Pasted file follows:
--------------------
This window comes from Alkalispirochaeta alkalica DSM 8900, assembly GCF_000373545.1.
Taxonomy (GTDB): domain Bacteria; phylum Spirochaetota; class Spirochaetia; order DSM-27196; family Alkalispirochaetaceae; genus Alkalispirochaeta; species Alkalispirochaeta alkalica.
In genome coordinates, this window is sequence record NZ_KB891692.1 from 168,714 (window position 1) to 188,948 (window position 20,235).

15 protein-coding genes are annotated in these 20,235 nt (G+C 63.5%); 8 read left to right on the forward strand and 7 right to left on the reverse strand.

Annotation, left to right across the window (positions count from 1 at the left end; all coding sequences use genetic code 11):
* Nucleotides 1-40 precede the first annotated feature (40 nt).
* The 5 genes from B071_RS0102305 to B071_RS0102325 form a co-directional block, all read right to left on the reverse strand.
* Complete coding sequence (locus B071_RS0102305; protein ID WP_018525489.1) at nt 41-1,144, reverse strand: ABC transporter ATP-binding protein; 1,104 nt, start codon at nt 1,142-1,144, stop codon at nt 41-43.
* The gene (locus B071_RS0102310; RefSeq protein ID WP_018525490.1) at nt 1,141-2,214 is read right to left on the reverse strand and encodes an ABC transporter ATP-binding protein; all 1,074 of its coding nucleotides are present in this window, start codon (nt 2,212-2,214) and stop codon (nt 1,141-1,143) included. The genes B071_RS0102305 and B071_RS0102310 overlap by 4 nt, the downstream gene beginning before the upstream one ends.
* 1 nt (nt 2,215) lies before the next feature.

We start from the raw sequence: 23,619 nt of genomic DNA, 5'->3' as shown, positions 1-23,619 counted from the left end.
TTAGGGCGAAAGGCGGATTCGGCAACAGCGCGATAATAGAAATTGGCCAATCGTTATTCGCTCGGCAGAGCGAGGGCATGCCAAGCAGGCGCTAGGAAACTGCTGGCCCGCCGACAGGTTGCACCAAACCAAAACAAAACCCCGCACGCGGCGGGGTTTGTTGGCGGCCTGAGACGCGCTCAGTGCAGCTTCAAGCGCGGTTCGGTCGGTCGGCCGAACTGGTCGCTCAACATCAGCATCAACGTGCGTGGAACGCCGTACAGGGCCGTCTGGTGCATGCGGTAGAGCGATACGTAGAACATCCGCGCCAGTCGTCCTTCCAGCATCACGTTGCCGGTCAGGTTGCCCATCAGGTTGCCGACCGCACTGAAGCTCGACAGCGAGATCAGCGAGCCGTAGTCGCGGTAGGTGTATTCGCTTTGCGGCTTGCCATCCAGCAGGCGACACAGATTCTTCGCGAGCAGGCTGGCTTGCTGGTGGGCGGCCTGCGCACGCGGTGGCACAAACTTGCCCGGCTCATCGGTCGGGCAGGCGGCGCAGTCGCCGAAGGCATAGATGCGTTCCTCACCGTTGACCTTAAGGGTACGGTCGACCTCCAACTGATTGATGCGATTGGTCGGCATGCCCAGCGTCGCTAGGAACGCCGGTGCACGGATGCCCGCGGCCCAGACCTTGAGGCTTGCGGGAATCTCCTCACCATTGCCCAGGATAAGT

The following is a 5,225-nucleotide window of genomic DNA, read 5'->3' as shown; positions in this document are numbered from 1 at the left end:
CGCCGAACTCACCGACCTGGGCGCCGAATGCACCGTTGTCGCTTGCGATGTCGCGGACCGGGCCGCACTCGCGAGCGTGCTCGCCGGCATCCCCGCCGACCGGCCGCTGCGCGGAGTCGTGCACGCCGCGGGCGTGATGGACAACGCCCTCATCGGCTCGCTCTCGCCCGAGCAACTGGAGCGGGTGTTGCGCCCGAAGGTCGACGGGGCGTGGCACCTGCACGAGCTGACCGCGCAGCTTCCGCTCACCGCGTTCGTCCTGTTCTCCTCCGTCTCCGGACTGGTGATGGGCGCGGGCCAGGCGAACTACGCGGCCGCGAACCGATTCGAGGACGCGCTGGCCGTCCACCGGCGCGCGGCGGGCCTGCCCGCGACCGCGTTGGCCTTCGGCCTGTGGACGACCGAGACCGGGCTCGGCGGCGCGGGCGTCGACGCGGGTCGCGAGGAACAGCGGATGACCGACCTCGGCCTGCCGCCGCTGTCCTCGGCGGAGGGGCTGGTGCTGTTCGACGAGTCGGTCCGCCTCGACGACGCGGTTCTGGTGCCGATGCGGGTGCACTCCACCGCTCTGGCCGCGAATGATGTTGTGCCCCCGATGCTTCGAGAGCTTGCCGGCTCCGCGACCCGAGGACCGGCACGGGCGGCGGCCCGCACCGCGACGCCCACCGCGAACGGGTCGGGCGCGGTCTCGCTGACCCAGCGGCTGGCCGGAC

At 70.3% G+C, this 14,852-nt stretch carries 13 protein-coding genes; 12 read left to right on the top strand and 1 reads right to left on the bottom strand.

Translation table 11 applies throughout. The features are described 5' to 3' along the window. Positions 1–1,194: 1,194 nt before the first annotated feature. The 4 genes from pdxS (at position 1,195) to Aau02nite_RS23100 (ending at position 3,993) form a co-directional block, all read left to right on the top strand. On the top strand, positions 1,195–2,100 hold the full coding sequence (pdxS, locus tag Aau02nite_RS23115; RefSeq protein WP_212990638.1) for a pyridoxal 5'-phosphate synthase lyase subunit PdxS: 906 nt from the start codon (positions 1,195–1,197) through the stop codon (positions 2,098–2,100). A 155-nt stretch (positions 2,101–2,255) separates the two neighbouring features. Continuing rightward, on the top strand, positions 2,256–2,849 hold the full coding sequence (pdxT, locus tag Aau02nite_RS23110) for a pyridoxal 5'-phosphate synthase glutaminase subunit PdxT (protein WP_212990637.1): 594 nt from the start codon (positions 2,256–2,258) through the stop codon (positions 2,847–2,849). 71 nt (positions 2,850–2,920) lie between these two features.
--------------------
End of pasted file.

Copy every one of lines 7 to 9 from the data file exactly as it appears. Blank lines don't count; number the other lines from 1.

* The 5 genes from B071_RS0102305 to B071_RS0102325 form a co-directional block, all read right to left on the reverse strand.
* Complete coding sequence (locus B071_RS0102305; protein ID WP_018525489.1) at nt 41-1,144, reverse strand: ABC transporter ATP-binding protein; 1,104 nt, start codon at nt 1,142-1,144, stop codon at nt 41-43.
* The gene (locus B071_RS0102310; RefSeq protein ID WP_018525490.1) at nt 1,141-2,214 is read right to left on the reverse strand and encodes an ABC transporter ATP-binding protein; all 1,074 of its coding nucleotides are present in this window, start codon (nt 2,212-2,214) and stop codon (nt 1,141-1,143) included. The genes B071_RS0102305 and B071_RS0102310 overlap by 4 nt, the downstream gene beginning before the upstream one ends.